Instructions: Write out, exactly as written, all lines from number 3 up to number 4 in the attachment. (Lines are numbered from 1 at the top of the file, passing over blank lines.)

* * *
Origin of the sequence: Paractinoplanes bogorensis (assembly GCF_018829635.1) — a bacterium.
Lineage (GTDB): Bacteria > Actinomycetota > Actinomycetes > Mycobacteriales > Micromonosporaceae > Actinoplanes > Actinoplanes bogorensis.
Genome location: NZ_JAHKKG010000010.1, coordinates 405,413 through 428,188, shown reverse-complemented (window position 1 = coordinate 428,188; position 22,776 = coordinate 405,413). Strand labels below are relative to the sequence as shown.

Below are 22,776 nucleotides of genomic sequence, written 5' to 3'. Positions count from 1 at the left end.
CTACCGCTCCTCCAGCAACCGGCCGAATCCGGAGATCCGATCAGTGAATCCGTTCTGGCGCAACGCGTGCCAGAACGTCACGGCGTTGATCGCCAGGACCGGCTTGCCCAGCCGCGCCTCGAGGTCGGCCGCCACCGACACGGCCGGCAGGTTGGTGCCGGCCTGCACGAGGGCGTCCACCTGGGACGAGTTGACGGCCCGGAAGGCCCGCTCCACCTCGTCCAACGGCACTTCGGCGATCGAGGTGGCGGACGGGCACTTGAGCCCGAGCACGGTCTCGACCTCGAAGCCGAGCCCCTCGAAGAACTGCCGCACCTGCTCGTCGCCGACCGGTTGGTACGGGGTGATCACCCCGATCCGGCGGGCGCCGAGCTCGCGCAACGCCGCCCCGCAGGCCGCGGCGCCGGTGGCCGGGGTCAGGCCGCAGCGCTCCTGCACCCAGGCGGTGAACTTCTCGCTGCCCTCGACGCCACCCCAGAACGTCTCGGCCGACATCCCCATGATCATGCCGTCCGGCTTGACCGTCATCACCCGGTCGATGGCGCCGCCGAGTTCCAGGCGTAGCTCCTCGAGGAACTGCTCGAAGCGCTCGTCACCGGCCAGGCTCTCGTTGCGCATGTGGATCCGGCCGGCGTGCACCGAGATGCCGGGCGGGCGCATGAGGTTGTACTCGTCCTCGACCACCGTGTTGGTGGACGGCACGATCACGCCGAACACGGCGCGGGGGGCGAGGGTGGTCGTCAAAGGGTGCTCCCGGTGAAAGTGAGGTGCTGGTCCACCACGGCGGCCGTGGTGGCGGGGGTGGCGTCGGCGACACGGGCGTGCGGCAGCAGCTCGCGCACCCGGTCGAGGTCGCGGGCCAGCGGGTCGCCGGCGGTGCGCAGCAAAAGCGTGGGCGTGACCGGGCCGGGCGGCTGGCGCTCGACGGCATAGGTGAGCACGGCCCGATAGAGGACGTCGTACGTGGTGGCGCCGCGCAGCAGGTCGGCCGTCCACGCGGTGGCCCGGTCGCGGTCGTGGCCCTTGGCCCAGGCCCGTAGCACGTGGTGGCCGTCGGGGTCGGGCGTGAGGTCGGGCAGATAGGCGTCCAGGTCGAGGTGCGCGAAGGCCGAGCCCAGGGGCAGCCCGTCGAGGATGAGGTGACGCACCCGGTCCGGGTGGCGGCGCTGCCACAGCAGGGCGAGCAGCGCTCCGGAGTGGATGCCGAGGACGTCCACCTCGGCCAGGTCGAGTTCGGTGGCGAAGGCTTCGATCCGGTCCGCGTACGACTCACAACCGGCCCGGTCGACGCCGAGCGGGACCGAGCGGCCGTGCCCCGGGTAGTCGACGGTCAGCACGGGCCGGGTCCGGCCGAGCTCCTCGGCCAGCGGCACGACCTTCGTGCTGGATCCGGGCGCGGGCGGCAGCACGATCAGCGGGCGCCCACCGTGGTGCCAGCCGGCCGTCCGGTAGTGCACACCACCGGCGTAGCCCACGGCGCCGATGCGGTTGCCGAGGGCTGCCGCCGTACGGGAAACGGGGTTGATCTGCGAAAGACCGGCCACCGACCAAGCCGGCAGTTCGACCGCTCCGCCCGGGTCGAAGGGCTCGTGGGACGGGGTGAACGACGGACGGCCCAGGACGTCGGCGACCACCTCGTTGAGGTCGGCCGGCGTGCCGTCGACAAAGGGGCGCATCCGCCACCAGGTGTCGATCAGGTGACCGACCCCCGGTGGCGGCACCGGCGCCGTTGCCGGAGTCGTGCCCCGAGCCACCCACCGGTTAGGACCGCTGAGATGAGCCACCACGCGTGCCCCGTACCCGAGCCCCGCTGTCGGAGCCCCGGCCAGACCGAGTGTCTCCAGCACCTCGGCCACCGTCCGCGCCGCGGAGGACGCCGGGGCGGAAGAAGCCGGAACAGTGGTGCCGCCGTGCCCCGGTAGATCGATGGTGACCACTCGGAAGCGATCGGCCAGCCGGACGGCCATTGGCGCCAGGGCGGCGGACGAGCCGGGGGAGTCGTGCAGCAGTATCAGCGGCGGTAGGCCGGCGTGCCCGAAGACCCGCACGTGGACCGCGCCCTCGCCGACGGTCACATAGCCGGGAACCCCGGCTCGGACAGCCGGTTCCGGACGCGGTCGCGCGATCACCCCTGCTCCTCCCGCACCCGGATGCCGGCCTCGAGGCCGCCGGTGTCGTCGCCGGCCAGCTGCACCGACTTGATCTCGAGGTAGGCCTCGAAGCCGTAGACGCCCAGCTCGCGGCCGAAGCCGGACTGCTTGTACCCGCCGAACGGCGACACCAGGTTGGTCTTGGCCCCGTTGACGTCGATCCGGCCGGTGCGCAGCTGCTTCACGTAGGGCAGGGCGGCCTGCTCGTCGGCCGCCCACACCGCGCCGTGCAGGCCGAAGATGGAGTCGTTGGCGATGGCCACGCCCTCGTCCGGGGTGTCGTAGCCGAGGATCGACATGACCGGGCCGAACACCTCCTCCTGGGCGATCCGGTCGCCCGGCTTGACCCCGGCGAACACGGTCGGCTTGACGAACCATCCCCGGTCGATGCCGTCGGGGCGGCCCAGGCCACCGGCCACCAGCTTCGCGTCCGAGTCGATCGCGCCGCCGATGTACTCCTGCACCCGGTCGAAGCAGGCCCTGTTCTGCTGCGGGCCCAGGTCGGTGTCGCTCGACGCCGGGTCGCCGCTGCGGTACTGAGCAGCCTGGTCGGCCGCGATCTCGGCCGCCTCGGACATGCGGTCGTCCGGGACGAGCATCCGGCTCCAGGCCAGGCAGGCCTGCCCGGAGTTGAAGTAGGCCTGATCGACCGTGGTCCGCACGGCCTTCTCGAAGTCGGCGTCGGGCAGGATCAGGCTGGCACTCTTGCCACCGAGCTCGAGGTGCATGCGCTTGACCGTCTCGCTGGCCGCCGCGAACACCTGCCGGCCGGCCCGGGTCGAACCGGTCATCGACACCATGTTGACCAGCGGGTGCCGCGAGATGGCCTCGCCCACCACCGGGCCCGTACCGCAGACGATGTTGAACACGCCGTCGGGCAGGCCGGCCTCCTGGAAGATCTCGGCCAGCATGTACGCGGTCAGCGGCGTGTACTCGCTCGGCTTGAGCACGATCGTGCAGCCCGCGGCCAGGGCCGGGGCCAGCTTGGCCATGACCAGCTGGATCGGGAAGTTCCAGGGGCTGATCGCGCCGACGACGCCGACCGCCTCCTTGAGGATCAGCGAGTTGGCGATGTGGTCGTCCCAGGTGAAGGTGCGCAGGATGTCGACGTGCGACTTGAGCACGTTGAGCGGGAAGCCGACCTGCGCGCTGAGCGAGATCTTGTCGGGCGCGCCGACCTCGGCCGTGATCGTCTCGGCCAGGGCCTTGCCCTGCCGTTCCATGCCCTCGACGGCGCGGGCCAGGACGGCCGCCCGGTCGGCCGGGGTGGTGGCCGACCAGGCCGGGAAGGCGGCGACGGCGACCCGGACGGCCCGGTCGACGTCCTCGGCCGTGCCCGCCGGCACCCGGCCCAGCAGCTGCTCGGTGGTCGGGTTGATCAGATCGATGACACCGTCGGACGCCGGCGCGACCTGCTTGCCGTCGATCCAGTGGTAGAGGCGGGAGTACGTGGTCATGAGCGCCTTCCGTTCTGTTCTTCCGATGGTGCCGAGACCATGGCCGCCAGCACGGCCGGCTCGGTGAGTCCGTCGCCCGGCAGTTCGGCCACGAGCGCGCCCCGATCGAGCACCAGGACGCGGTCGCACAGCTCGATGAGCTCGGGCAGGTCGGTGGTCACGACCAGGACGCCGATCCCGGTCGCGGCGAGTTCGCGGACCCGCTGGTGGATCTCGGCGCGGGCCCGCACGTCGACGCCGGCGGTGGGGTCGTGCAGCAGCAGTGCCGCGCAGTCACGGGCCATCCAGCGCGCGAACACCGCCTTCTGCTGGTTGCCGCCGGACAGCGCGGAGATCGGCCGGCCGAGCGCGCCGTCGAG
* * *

Genome location: NZ_JAHKKG010000010.1, coordinates 405,413 through 428,188, shown reverse-complemented (window position 1 = coordinate 428,188; position 22,776 = coordinate 405,413). Strand labels below are relative to the sequence as shown.

Below are 22,776 nucleotides of genomic sequence, written 5' to 3'. Positions count from 1 at the left end.